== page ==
There is a certain malaise pervading student life at Harvard Law School, or at least the life of a segment of students there who have been touched by the cathartic brush of ethnic assertiveness and ethnocentrism.
During this past spring term, a segment of Jewish students at Harvard Law sought to prevent a representative of the PLO from speaking at a conference organized by Asian and American Indian students on the topic of the international status of dispossessed cultures and people. As though this assault upon the openness of academic discourse and free speech at a great educational institution was not bad enough, the Harvard Law School dean, James Vorenberg, added fuel to the fire by announcing that he was withdrawing his earlier agreement to deliver the welcoming address to the conference, owing to the presence of a PLO spokesman.
This failure of leadership by the dean of Harvard Law on the issue of ethnocentrism and its limits was most unfortunate, for I suspect it has helped to open the floodgates to further outbursts against free speech and the openness of academic discourse.
The most recent of these outbursts is noted in The Post's report (July 26) that a segment of black students at Harvard Law has announced a boycott of a civil rights law course next fall term. Their reason, if we call it such, is that the course will be taught partly by Jack Greenberg, probably one of the five most important and creative civil rights lawyers during the last 30 years, who happens to be white.
Dean Vorenberg performed correctly in face of this ethnocentric outburst, attacking it both in principle and as a tactic. The Harvard Black Law Students Association offered little more than intellectual gibberish in defense of its opposition to Greenberg, claiming that civil rights courses require "an instructor who can identify and empathize with the social, cultural, economic, and political experiences of the Third World community."
The intellectual infantilism of this statement is too evident for further comment. The emotional immaturity it reflects is astounding, in light of the fact that the black students who uttered it attend one of the top 10 law schools in America. Black students who require ethnocentric crutches as part of their academic regime have to start growing up -- and soon -- for they will be overwhelmed by the intellectual sophistication and scholarly rigor associated with good and superior levels of learning and performance at places like Harvard Law.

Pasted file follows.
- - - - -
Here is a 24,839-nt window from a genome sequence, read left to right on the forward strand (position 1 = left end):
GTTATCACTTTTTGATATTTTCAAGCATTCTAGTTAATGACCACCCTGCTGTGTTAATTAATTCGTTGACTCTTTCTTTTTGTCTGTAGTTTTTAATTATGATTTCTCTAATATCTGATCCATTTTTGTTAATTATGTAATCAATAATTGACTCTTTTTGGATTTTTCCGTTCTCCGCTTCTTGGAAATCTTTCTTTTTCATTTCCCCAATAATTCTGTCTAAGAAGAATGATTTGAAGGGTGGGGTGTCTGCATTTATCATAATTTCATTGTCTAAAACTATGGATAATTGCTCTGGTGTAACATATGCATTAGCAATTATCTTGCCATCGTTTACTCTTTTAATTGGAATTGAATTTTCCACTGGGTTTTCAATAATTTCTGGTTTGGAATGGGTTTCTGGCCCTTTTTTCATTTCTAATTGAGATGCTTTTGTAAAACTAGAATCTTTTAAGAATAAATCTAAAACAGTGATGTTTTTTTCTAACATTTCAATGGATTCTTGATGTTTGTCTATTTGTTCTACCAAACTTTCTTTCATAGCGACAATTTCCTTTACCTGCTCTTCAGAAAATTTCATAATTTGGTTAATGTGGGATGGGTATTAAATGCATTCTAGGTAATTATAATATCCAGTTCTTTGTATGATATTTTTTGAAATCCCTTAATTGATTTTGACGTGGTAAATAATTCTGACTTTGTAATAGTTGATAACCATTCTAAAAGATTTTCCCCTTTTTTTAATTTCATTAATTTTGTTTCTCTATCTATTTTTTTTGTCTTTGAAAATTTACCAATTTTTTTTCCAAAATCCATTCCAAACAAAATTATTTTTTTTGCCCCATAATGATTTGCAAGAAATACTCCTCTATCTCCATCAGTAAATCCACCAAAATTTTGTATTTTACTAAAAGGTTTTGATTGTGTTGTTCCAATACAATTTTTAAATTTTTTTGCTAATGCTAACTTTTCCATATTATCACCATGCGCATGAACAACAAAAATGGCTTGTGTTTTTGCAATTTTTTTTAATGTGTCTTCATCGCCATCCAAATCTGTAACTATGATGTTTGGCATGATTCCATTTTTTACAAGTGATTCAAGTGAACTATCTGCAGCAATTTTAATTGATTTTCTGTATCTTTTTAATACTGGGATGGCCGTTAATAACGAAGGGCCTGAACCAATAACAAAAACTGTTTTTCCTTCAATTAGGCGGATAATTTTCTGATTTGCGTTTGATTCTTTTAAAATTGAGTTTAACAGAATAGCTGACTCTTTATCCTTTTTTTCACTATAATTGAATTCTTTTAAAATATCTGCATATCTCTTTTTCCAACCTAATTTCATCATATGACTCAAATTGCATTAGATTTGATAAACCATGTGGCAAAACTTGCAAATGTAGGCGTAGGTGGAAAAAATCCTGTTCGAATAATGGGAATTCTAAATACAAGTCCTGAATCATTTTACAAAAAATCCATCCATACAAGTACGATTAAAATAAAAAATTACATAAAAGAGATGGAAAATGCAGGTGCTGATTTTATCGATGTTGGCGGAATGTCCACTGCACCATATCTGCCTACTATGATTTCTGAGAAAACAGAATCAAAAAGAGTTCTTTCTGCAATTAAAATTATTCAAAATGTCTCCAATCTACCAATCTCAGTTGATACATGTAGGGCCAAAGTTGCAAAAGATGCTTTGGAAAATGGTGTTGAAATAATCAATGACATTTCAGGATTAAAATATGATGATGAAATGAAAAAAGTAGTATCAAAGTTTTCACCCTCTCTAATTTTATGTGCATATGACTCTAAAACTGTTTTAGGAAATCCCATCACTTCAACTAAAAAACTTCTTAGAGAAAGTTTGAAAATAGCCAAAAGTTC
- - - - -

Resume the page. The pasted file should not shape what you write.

It happens that intellectual sophistication and academic rigor are very much a part of the long tradition of blacks at Harvard Law School. This tradition rests upon the superior law school performance of such men as William Hastie (member of Harvard Law Review -- HLR -- and first black federal judge), Charles Houston (member of HLR, dean of Howard Law School, founder of the NAACP's legal defense program), Raymond Pace Alexander (founder of the National Negro Bar Association in the 1920s and a leading Philadelphia corporation lawyer), William T. Coleman (member HLR, a leading Philadelphia corporation lawyer, secretary of transportation under President Ford, current chairman of NAACP Legal Defense Fund), John Wilson (member of HLR, leading regulatory expert and first black professor at University of California Law School, Berkeley, in early 1960s), Clyde Ferguson (a leading legal theorist and the second black full professor at Harvard Law and first black professor at Rutgers Law School), and Christopher Edley (member of HLR in mid-1970s and currently an assistant professor at Harvard Law).
This legacy of superior achievement at Harvard Law by Afro-Americans since the early 20th century deserves something better than the banal ethnocentrism currently rampant among members of the Harvard Black Law Students Association. Members of the association who dissent from this banal ethnocentrism ought to speak out in defense of this noteworthy legacy. Silence is tantamount to denying this legacy.